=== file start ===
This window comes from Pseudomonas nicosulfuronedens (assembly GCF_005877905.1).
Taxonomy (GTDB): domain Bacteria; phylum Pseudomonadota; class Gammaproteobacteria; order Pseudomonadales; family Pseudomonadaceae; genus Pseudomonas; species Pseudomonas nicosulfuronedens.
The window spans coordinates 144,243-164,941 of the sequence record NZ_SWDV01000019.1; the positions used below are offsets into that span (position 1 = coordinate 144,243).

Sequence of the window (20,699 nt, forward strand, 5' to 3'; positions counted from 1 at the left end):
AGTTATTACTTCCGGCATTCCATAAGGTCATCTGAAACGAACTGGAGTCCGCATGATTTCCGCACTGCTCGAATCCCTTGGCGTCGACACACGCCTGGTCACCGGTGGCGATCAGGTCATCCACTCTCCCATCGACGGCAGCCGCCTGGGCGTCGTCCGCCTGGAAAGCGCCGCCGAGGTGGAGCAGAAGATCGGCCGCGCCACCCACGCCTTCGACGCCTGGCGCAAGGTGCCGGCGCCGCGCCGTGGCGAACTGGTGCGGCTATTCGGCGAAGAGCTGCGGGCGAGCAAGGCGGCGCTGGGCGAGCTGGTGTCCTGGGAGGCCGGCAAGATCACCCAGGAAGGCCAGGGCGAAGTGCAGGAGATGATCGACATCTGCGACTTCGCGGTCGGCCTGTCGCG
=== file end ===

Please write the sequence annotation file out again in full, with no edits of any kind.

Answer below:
This window comes from Pseudomonas nicosulfuronedens (assembly GCF_005877905.1).
Taxonomy (GTDB): domain Bacteria; phylum Pseudomonadota; class Gammaproteobacteria; order Pseudomonadales; family Pseudomonadaceae; genus Pseudomonas; species Pseudomonas nicosulfuronedens.
The window spans coordinates 144,243-164,941 of the sequence record NZ_SWDV01000019.1; the positions used below are offsets into that span (position 1 = coordinate 144,243).

Sequence of the window (20,699 nt, forward strand, 5' to 3'; positions counted from 1 at the left end):
AGTTATTACTTCCGGCATTCCATAAGGTCATCTGAAACGAACTGGAGTCCGCATGATTTCCGCACTGCTCGAATCCCTTGGCGTCGACACACGCCTGGTCACCGGTGGCGATCAGGTCATCCACTCTCCCATCGACGGCAGCCGCCTGGGCGTCGTCCGCCTGGAAAGCGCCGCCGAGGTGGAGCAGAAGATCGGCCGCGCCACCCACGCCTTCGACGCCTGGCGCAAGGTGCCGGCGCCGCGCCGTGGCGAACTGGTGCGGCTATTCGGCGAAGAGCTGCGGGCGAGCAAGGCGGCGCTGGGCGAGCTGGTGTCCTGGGAGGCCGGCAAGATCACCCAGGAAGGCCAGGGCGAAGTGCAGGAGATGATCGACATCTGCGACTTCGCGGTCGGCCTGTCGCG